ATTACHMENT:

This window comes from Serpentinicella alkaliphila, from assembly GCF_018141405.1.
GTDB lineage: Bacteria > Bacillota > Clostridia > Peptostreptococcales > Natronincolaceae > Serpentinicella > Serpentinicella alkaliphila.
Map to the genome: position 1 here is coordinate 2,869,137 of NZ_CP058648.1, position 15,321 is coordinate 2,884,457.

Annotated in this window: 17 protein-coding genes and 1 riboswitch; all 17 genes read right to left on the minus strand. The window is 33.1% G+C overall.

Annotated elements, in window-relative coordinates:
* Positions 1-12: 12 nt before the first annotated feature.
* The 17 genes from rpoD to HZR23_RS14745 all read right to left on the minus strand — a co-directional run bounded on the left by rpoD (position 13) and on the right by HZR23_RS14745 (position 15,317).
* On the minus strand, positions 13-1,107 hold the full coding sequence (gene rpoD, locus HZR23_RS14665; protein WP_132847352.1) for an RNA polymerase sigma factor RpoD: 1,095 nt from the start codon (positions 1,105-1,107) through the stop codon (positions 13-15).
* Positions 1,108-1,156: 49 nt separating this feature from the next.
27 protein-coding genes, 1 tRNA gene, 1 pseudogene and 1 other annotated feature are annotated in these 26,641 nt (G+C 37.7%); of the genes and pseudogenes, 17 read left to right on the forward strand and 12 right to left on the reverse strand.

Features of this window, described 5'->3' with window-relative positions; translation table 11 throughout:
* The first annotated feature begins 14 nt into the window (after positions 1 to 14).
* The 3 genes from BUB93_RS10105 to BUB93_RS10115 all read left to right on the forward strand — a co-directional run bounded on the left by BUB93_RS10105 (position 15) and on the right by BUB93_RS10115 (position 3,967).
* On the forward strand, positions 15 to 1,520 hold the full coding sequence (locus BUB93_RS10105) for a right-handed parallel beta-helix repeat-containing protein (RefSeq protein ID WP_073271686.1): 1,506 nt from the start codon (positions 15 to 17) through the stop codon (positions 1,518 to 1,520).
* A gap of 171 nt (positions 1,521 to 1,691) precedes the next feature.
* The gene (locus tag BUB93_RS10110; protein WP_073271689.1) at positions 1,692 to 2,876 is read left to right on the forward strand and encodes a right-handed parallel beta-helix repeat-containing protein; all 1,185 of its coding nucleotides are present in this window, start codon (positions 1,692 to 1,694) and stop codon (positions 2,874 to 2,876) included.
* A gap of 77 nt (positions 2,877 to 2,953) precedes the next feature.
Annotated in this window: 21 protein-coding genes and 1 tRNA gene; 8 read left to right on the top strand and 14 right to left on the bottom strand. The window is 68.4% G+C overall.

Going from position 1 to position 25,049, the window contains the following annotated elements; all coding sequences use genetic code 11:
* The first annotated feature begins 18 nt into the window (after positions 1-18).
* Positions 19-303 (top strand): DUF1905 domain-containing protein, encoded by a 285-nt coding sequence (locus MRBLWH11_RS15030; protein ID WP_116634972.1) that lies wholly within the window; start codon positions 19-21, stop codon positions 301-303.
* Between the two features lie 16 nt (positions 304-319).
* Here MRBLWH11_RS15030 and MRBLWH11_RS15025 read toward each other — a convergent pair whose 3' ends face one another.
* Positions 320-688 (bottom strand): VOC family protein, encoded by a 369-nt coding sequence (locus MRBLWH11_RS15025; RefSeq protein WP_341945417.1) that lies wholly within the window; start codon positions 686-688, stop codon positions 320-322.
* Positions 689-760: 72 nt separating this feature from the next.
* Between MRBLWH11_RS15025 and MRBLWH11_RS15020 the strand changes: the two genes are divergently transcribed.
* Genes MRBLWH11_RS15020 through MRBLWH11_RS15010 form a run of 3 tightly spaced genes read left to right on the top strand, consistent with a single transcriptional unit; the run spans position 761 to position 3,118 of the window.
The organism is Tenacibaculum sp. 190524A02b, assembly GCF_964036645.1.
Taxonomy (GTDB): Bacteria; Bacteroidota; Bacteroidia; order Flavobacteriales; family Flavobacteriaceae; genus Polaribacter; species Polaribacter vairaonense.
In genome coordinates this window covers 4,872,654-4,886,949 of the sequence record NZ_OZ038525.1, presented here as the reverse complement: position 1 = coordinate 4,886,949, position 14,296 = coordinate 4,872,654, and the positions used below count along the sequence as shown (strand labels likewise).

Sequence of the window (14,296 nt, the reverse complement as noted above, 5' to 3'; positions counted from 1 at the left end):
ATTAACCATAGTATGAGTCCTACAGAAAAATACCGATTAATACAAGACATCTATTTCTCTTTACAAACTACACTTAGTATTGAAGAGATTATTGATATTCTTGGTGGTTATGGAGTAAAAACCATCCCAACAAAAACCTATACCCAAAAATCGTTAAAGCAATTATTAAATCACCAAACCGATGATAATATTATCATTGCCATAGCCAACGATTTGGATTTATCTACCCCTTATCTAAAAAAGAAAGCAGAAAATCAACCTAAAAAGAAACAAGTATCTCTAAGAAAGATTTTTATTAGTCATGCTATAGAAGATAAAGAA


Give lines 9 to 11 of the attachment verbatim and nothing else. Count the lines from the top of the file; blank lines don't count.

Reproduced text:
* Positions 1,108-1,156: 49 nt separating this feature from the next.
27 protein-coding genes, 1 tRNA gene, 1 pseudogene and 1 other annotated feature are annotated in these 26,641 nt (G+C 37.7%); of the genes and pseudogenes, 17 read left to right on the forward strand and 12 right to left on the reverse strand.

Features of this window, described 5'->3' with window-relative positions; translation table 11 throughout: